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J Nutr Biochem. Author manuscript; available in PMC 2010 November 1.
Published in final edited form as:
PMCID: PMC2799192

A combination of aspirin and gamma-tocopherol is better than that of aspirin and alpha-tocopherol in anti-inflammatory action and attenuating aspirin-caused adverse effects


Non-steroidal anti-inflammatory drugs such as aspirin are used for pain relief and chemoprevention against cancer, but frequently cause gastric mucosal injury. We examined whether combinations of aspirin and alpha-tocopherol (αT) or gamma-tocopherol (γT), two major forms of vitamin E, are better anti-inflammatories than aspirin alone and whether these combinations alleviate aspirin-associated side effects. In the carrageenan-induced air-pouch inflammation model in the rat, aspirin (150mg/kg) or a combination of aspirin and γT (33mg/kg) inhibited proinflammatory prostaglandin E2 (PGE2) by 70% (P<0.02) at the inflammation site at six hours after inflammation was initiated. But at 18 hours, only the combination decreased exudate volume (15%, P<0.05), and showed modest inhibition of PGE2 (40%, P<0.07) and lactate dehydrogenase activity (30%, P=0.07), in the fluid collected at the inflammation site. γT but not αT spared aspirin-caused reduction of food intake, partially reversed aspirin-depressed gastric PGE2 and attenuated stomach lesions. Surprisingly, the combination of aspirin and αT (33mg/kg) did not show more benefits than aspirin alone, but worsened gastric injury and food-intake reduction. Our study demonstrated that a combination of aspirin and γT, but not αT, has some advantage over aspirin alone in the anti-inflammatory effect and attenuation of the aspirin-caused adverse effect. This combination may be useful to complement aspirin in the treatment of chronic inflammatory conditions and cancer.

Keywords: Vitamin E, NSAIDs, cyclooxygenase, PGE2, inflammation


Cyclooxygenase (COX)-catalyzed conversion of arachidonic acid to pro-inflammatory eicosanoids, including prostaglandin E2 (PGE2), plays a key role in regulation of the inflammatory response. During inflammation, the inducible COX-2 is primarily responsible for PGE2 generation at the inflammation site, in contrast to the constitutively expressed COX-1 which is found in many tissues including the stomach where prostaglandins are generated to help maintain physiological activities (13). Non-steroidal anti-inflammatory drugs (NSAIDs) targeting COX-1 and/or COX-2 have widely been used for the treatment of inflammatory diseases such as arthritis. However, NSAIDs including aspirin are known to have adverse effects including upper gastrointestinal (GI) injury such as ulcers (4, 5). Aspirin causes GI problems, in part, due to its irreversible inhibition of COX-1-mediated formation of gastric PGE2 which is important for cyto-protection (6, 7). In addition, the stomach damage caused by aspirin appears to involve oxidative stress (5, 8). Therefore, addition of antioxidants, such as vitamin E, has been proposed for alleviating the aspirin-associated side effect. The combination of aspirin and α-tocopherol (αT), the major form of Vitamin E in tissues, has been investigated in animals and clinical trails, but these studies have had varied outcomes (912).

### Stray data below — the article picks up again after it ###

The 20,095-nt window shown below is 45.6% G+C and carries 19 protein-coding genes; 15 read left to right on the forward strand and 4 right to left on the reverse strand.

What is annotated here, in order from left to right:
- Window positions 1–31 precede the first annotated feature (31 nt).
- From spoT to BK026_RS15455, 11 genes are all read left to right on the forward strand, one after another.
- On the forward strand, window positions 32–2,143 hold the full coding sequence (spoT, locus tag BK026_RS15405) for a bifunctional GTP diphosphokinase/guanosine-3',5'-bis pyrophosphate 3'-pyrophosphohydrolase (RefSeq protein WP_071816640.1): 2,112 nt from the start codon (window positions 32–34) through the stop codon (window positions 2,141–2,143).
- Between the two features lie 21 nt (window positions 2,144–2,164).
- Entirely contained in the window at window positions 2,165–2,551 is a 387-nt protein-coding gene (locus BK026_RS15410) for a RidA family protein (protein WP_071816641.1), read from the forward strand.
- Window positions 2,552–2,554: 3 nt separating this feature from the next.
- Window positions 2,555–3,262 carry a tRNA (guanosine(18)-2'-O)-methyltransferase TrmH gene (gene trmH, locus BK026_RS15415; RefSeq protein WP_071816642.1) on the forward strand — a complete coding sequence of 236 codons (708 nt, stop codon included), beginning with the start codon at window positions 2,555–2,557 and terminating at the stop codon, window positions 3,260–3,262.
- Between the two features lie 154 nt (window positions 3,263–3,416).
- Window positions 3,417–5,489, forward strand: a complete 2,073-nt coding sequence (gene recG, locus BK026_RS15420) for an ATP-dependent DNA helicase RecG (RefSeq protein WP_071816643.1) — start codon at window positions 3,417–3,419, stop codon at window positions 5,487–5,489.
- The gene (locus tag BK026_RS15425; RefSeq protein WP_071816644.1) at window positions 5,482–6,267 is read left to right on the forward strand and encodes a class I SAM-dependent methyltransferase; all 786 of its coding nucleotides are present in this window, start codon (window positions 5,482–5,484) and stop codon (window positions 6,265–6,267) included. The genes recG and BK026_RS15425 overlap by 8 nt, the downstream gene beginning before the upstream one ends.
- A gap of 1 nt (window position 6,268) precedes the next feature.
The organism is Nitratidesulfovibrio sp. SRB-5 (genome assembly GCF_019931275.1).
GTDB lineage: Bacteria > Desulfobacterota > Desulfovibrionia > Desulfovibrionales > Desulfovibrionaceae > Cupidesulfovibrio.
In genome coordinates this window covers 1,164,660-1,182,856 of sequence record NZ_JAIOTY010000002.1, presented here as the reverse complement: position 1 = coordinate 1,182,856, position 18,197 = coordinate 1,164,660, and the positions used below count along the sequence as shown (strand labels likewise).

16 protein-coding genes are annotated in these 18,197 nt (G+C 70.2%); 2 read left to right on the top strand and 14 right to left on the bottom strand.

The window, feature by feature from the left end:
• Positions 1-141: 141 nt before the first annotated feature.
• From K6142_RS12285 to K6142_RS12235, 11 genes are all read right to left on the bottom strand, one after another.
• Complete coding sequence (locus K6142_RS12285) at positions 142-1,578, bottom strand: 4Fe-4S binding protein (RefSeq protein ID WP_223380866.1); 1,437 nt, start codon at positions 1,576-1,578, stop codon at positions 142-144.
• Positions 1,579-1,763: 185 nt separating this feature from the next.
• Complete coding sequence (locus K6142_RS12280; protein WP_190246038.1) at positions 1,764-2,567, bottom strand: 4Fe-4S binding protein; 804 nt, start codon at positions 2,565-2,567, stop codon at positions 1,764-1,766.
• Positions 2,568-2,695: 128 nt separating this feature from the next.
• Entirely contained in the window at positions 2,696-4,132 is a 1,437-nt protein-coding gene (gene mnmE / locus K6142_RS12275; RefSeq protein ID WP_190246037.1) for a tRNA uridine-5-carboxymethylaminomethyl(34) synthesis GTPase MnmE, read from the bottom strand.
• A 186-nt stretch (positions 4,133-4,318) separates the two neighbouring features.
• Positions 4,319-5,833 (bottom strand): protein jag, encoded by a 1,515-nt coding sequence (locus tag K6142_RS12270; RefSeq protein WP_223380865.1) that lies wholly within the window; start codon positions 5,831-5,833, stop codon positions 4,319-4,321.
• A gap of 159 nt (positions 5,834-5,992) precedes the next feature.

Recent studies indicate that γ-tocopherol (γT), the predominant form of vitamin E in US diets, have unique bioactivities compared with αT (1315). We have shown that γT, but not αT, has anti-inflammatory properties mediated through inhibition of COX-2 catalyzed pro-inflammatory PGE2 in cultured cells and in a rat inflammation model (16, 17). γT is better than αT in inhibiting lipid peroxidation and scavenging electrophilic products of inflammation such as peroxynitrite and other reactive nitrogen species (1820). Because γT has both anti-inflammatory and antioxidant activity, we hypothesize that a combination of aspirin and γT may show a stronger anti-inflammatory effect and may alleviate aspirin-caused stomach injury. To test this hypothesis, we compared the anti-inflammatory action of a combination of aspirin and γT to aspirin alone in the rat in a carrageenan-injected air-pouch model. The effect of γT on attenuating aspirin-related stomach injury was also examined. For comparison, the combination of aspirin and αT was tested.